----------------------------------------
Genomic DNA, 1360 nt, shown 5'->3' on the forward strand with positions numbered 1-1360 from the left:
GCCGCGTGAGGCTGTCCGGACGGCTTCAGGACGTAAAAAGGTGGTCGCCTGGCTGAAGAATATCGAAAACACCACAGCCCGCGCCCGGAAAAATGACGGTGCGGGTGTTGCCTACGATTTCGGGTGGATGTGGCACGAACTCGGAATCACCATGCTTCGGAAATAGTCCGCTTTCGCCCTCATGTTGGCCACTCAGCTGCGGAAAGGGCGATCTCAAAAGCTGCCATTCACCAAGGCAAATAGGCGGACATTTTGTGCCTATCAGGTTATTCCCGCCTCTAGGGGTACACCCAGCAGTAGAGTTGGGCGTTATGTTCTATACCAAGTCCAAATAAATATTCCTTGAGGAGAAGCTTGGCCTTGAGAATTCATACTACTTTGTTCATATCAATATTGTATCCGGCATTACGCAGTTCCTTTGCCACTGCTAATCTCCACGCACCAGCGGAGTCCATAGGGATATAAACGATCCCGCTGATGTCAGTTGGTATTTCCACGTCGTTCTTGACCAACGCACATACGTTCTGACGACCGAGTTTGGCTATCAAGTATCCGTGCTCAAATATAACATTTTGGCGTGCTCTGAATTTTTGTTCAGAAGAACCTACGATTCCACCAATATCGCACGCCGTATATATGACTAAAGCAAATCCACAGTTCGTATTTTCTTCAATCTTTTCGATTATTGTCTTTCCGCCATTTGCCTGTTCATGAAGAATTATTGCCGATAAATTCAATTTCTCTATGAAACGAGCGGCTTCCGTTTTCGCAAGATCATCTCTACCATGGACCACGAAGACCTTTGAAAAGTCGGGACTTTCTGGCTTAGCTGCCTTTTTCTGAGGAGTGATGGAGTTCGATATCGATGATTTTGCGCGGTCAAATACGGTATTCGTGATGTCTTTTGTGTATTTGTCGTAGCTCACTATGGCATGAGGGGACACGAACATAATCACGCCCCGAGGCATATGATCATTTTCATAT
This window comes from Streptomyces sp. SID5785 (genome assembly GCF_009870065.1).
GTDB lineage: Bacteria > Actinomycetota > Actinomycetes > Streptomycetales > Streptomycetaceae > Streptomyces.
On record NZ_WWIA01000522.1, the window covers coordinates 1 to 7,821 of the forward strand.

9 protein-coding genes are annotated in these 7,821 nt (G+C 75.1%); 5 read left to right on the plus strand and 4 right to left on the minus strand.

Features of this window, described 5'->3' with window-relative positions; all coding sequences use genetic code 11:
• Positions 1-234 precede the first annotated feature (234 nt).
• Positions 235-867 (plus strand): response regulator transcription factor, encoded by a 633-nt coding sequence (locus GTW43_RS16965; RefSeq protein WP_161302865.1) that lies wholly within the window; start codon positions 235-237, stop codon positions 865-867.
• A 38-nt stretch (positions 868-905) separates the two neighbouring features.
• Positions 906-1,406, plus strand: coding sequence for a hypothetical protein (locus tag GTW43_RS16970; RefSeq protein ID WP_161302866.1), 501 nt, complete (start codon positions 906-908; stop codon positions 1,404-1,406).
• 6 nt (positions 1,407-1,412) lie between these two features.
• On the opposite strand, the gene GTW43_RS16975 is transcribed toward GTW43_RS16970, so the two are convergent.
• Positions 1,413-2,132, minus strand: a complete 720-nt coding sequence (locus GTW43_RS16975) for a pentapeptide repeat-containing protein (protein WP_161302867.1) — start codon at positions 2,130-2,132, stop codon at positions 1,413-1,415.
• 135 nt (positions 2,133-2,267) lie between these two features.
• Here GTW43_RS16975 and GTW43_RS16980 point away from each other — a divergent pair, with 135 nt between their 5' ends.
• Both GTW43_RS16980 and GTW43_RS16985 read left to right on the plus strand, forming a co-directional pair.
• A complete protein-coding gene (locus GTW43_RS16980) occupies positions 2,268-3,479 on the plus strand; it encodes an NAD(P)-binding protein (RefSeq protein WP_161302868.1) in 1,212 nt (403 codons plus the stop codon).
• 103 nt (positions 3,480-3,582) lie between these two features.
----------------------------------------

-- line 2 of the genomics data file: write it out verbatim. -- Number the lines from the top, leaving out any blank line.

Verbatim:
GCCGCGTGAGGCTGTCCGGACGGCTTCAGGACGTAAAAAGGTGGTCGCCTGGCTGAAGAATATCGAAAACACCACAGCCCGCGCCCGGAAAAATGACGGTGCGGGTGTTGCCTACGATTTCGGGTGGATGTGGCACGAACTCGGAATCACCATGCTTCGGAAATAGTCCGCTTTCGCCCTCATGTTGGCCACTCAGCTGCGGAAAGGGCGATCTCAAAAGCTGCCATTCACCAAGGCAAATAGGCGGACATTTTGTGCCTATCAGGTTATTCCCGCCTCTAGGGGTACACCCAGCAGTAGAGTTGGGCGTTATGTTCTATACCAAGTCCAAATAAATATTCCTTGAGGAGAAGCTTGGCCTTGAGAATTCATACTACTTTGTTCATATCAATATTGTATCCGGCATTACGCAGTTCCTTTGCCACTGCTAATCTCCACGCACCAGCGGAGTCCATAGGGATATAAACGATCCCGCTGATGTCAGTTGGTATTTCCACGTCGTTCTTGACCAACGCACATACGTTCTGACGACCGAGTTTGGCTATCAAGTATCCGTGCTCAAATATAACATTTTGGCGTGCTCTGAATTTTTGTTCAGAAGAACCTACGATTCCACCAATATCGCACGCCGTATATATGACTAAAGCAAATCCACAGTTCGTATTTTCTTCAATCTTTTCGATTATTGTCTTTCCGCCATTTGCCTGTTCATGAAGAATTATTGCCGATAAATTCAATTTCTCTATGAAACGAGCGGCTTCCGTTTTCGCAAGATCATCTCTACCATGGACCACGAAGACCTTTGAAAAGTCGGGACTTTCTGGCTTAGCTGCCTTTTTCTGAGGAGTGATGGAGTTCGATATCGATGATTTTGCGCGGTCAAATACGGTATTCGTGATGTCTTTTGTGTATTTGTCGTAGCTCACTATGGCATGAGGGGACACGAACATAATCACGCCCCGAGGCATATGATCATTTTCATAT